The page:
Proceeds from sale of proprietary accounts receivable 1,860
Decrease in receivables 12 28 207
(Increase) decrease in merchandise inventories 291 256 (51 )
(Increase) decrease in supplies and prepaid expenses (7 ) 33 (41 )
Decrease in other assets not separately identified 1 3 25
Decrease in merchandise accounts payable (90 ) (132 ) (462 )
Decrease in accounts payable and accrued liabilities not separately identified (227 ) (396 ) (410 )
Increase (decrease) in current income taxes (146 ) 14 (139 )
Decrease in deferred income taxes (291 ) (2 ) (18 )
Increase (decrease) in other liabilities not separately identified 65 (34 ) 43
Net cash provided by continuing operating activities 1,879 2,231 3,692
Cash flows from continuing investing activities:
Purchase of property and equipment (761 ) (994 ) (1,317 )
Capitalized software (136 ) (111 ) (75 )
Proceeds from hurricane insurance claims 68 23 17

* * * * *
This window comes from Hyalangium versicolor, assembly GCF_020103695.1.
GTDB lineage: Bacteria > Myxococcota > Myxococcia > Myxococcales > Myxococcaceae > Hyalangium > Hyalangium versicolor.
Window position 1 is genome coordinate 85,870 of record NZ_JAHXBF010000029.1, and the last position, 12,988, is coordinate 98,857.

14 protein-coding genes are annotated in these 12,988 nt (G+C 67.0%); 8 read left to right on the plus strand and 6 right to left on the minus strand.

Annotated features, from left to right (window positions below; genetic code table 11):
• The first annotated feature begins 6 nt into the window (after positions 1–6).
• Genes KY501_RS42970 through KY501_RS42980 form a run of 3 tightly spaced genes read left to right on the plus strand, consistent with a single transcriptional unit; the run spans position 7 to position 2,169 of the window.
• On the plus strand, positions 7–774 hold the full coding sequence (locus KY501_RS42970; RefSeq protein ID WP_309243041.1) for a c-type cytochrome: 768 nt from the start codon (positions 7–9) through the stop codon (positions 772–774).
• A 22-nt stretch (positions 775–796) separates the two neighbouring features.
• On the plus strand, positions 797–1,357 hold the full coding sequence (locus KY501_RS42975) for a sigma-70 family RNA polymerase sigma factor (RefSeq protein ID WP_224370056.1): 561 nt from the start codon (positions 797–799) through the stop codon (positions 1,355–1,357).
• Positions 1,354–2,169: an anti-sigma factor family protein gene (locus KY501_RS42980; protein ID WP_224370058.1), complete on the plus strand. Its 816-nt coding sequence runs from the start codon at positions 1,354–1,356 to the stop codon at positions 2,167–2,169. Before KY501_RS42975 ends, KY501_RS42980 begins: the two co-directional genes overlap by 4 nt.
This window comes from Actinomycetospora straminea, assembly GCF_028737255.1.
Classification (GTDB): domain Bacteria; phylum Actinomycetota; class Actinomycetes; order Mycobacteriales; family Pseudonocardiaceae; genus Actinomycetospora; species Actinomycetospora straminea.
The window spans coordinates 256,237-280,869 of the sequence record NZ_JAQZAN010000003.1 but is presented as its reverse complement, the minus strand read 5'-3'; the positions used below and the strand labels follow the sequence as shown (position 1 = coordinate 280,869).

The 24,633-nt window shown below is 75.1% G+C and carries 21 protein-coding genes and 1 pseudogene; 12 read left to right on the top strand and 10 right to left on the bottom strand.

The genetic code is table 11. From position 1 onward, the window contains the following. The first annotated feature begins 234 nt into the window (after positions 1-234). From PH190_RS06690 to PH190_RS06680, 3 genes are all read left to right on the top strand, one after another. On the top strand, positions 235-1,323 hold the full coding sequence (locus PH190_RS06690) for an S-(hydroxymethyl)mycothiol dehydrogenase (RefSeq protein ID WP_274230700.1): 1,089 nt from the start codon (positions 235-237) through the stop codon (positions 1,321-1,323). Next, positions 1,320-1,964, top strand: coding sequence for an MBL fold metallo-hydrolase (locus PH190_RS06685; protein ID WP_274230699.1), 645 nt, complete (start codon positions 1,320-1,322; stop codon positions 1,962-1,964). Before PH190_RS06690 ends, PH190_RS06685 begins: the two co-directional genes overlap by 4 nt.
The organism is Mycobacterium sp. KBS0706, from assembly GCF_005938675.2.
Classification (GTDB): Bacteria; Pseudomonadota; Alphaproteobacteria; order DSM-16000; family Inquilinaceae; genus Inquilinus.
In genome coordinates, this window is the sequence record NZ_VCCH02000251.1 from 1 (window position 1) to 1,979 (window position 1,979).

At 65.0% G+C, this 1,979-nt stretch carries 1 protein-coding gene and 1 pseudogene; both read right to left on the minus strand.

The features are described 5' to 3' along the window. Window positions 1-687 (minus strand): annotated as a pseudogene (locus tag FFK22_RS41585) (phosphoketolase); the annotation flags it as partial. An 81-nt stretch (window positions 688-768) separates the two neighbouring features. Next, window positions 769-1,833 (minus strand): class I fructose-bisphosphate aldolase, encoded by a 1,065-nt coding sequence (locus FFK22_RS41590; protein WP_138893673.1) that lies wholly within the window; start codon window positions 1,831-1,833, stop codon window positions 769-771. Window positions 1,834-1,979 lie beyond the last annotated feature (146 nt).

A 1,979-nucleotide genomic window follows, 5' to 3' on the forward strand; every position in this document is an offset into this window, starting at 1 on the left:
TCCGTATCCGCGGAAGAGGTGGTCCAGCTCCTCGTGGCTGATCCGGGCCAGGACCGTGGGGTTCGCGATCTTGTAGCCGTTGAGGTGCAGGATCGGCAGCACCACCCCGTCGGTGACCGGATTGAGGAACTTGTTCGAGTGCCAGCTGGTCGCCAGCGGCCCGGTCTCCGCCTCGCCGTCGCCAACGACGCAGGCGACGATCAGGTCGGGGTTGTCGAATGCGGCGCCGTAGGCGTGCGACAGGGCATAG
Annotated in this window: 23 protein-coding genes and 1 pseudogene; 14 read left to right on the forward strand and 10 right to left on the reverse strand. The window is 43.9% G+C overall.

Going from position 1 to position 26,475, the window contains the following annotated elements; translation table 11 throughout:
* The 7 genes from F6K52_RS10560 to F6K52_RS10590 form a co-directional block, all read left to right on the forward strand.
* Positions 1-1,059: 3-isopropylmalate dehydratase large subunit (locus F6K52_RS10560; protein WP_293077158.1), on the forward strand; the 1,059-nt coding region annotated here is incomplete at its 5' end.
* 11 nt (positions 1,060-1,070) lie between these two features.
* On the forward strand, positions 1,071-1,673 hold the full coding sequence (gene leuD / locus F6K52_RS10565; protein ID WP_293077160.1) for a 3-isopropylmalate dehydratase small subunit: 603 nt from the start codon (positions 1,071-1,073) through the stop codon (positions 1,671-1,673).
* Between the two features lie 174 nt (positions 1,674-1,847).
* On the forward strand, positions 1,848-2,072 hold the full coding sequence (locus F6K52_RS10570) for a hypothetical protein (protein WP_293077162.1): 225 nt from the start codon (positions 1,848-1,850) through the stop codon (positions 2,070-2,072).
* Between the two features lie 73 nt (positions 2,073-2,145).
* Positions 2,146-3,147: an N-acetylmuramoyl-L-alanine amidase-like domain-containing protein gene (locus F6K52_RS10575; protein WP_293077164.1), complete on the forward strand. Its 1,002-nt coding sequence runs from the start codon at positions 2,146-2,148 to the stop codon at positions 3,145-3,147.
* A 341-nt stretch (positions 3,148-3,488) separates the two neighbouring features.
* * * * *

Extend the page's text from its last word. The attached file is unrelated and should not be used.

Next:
Disposition of property and equipment 38 227 679
Proceeds from the disposition of After Hours Formalwear 66
Proceeds from the disposition of Lord & Taylor 1,047
Proceeds from the disposition of David’s Bridal and Priscilla of Boston 740
Repurchase of accounts receivable (1,141 )
Proceeds from the sale of repurchased accounts receivable 1,323
Net cash provided (used) by continuing investing activities (791 ) (789 ) 1,273

Source: Macy’s 10K

In many cases, it is less expensive to borrow funds with the creditor taking a security interest in accounts receivables and inventory. This would be a loan, not a factoring agreement where the accounts receivable are sold. In a factoring arrangement, the cost to the firm is typically higher.